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  • Chinese Military Exercises Remind U.S of Need to Be Ready for High-Intensity Conflict

    Earlier this  week, the Chinese People’s Liberation Army (PLA) this week inaugurated “Vanguard-2010,” a series of air defense exercises involving a variety of units from the PLA Air Force (PLAAF), but also the PLA Navy (PLAN).

    The exercises, as described in the Chinese press, will include fighter bombers, strike aircraft, electronic warfare aircraft, as well as air defense artillery and land-based helicopters. Of particular note, these drills will allow the PLAAF to test its ability to operate with other services under “complex electromagnetic conditions,” denoting electronic and information warfare operations.

    Of no small importance is the location of these exercises—Shandong and Henan provinces, which are in the Jinan Military Region (MR). In the first place, the Jinan MR borders the Yellow Sea, where, in response to the North Korean sinking of the South Korean frigate Cheonan, U.S. and South Korean naval forces have also been engaging in military exercises. China had strongly protested the presence of the USS George Washington, a nuclear-powered aircraft carrier, in the Yellow Sea, which apparently led the Obama Administration to keep the U.S. ship east of the Korean peninsula.

    Even more important, the Jinan MR is apparently where the PLA tests new concepts and doctrinal developments. Past military exercises involving joint operations among different Chinese services prominently noted the role of the Jinan MR. These exercises will include not only extensive electronic warfare, but the ability to undertake sustained night operations as well.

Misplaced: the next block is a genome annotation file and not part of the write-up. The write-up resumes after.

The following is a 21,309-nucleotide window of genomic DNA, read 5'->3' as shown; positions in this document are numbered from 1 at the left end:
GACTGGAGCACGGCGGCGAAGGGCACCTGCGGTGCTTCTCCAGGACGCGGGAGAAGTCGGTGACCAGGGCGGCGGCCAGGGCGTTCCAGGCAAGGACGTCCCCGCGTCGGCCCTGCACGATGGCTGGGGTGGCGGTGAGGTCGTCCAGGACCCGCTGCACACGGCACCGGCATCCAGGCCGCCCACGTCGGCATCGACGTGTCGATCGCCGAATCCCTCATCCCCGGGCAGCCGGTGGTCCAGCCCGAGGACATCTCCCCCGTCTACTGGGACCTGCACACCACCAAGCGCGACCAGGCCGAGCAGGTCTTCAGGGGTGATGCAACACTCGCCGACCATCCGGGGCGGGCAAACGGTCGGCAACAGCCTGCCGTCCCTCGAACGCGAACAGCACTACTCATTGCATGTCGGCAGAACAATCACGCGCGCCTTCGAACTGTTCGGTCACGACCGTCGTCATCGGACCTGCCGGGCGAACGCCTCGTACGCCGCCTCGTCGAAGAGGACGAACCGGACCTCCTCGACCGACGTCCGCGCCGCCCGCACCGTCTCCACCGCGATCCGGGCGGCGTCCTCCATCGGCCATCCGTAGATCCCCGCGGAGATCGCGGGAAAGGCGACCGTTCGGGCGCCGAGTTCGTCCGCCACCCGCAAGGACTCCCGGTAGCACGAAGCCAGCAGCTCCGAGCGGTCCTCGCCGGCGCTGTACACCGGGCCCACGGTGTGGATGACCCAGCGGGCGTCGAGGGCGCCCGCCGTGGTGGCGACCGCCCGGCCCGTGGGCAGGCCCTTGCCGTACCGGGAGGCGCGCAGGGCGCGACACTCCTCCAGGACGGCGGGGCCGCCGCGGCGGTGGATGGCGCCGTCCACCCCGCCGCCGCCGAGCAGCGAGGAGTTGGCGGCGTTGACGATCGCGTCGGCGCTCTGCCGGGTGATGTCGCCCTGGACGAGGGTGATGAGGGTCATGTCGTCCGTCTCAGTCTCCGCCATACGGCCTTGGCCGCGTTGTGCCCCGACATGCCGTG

All of these efforts are a useful reminder that some nations remain focused on the ability to conduct high-intensity military operations. Given the simultaneous commitment of substantial Chinese resources to developing new weapons such as anti-ship ballistic missiles, the PLA is clearly seeking to develop not only the tactics and doctrine but the weapons necessary to assert naval dominance over the western Pacific.

    It is therefore incumbent upon the Administration and Congress to devote the necessary resources to research and develop advanced platforms and weapons so that U.S military forces are ready and able to match any challenge posed by the PRC.

    Posted in Security [slideshow_deploy]

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